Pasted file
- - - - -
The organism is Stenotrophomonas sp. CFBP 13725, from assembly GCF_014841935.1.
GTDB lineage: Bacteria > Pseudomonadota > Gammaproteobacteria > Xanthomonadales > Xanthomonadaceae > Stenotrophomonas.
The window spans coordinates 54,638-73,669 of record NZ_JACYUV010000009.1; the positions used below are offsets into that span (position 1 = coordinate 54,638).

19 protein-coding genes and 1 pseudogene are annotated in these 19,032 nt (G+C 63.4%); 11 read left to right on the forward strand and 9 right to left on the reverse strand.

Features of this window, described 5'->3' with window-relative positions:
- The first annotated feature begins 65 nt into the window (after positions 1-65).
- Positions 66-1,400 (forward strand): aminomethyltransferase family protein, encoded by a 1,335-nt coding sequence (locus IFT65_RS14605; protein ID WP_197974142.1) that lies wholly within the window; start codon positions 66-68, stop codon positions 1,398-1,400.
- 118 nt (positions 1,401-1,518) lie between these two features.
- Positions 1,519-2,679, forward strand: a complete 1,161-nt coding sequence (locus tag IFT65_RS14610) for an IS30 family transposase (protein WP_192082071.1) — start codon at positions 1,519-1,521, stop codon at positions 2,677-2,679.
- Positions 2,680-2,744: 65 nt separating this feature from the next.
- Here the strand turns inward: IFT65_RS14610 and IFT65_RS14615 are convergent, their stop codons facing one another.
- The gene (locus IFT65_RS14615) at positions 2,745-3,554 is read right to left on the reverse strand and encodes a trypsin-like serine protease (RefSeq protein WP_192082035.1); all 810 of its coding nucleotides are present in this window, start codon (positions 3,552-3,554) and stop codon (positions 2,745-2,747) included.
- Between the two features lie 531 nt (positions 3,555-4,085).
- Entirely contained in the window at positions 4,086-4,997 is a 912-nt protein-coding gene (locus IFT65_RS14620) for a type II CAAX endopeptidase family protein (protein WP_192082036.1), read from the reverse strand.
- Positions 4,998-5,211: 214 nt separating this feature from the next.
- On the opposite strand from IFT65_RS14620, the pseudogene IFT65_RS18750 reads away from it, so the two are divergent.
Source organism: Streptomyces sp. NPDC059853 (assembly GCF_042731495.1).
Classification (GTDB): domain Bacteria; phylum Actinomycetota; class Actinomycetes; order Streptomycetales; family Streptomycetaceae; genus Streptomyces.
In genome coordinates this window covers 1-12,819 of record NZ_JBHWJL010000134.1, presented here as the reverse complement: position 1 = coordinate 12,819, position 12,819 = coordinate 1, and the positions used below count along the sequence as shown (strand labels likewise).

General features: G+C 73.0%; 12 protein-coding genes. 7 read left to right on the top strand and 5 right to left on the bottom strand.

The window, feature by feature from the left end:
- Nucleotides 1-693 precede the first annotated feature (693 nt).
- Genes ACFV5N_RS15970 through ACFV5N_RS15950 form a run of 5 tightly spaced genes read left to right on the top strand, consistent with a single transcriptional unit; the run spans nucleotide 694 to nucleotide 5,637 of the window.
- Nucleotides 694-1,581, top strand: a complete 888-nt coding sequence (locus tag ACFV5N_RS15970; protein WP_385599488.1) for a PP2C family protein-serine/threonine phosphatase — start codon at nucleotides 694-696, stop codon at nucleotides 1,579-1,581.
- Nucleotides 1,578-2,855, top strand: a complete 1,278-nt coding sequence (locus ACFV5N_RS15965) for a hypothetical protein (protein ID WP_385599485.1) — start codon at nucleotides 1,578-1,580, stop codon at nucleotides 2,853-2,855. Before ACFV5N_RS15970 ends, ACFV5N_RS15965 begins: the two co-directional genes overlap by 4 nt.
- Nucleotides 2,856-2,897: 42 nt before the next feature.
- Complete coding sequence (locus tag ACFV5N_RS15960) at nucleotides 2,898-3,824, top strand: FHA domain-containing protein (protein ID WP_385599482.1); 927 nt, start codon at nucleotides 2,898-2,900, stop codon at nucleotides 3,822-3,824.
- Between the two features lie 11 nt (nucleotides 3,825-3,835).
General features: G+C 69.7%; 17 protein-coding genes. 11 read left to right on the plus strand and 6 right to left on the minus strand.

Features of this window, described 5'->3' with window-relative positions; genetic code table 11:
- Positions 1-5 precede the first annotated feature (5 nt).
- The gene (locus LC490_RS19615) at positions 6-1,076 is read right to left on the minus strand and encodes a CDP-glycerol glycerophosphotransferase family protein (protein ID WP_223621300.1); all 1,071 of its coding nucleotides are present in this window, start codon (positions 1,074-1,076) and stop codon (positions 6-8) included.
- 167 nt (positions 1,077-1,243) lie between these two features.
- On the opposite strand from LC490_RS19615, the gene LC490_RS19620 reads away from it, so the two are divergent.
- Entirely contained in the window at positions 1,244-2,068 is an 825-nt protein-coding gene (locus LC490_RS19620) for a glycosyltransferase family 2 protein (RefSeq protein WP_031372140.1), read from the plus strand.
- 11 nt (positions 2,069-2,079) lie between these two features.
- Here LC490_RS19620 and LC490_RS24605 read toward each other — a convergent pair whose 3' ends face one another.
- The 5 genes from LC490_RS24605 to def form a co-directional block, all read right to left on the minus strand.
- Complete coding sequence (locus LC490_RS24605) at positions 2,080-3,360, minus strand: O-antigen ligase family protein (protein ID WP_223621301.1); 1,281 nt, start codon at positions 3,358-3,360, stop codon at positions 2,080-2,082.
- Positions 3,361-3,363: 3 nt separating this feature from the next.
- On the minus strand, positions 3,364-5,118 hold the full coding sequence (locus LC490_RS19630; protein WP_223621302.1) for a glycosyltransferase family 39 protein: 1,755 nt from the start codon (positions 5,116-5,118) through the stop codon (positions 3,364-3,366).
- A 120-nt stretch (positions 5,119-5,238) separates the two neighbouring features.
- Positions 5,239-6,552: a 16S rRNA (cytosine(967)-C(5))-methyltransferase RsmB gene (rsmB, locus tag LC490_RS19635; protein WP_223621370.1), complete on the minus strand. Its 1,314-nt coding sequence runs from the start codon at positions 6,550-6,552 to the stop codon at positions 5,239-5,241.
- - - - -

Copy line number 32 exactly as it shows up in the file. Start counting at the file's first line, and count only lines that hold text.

- The gene (locus LC490_RS19615) at positions 6-1,076 is read right to left on the minus strand and encodes a CDP-glycerol glycerophosphotransferase family protein (protein ID WP_223621300.1); all 1,071 of its coding nucleotides are present in this window, start codon (positions 1,074-1,076) and stop codon (positions 6-8) included.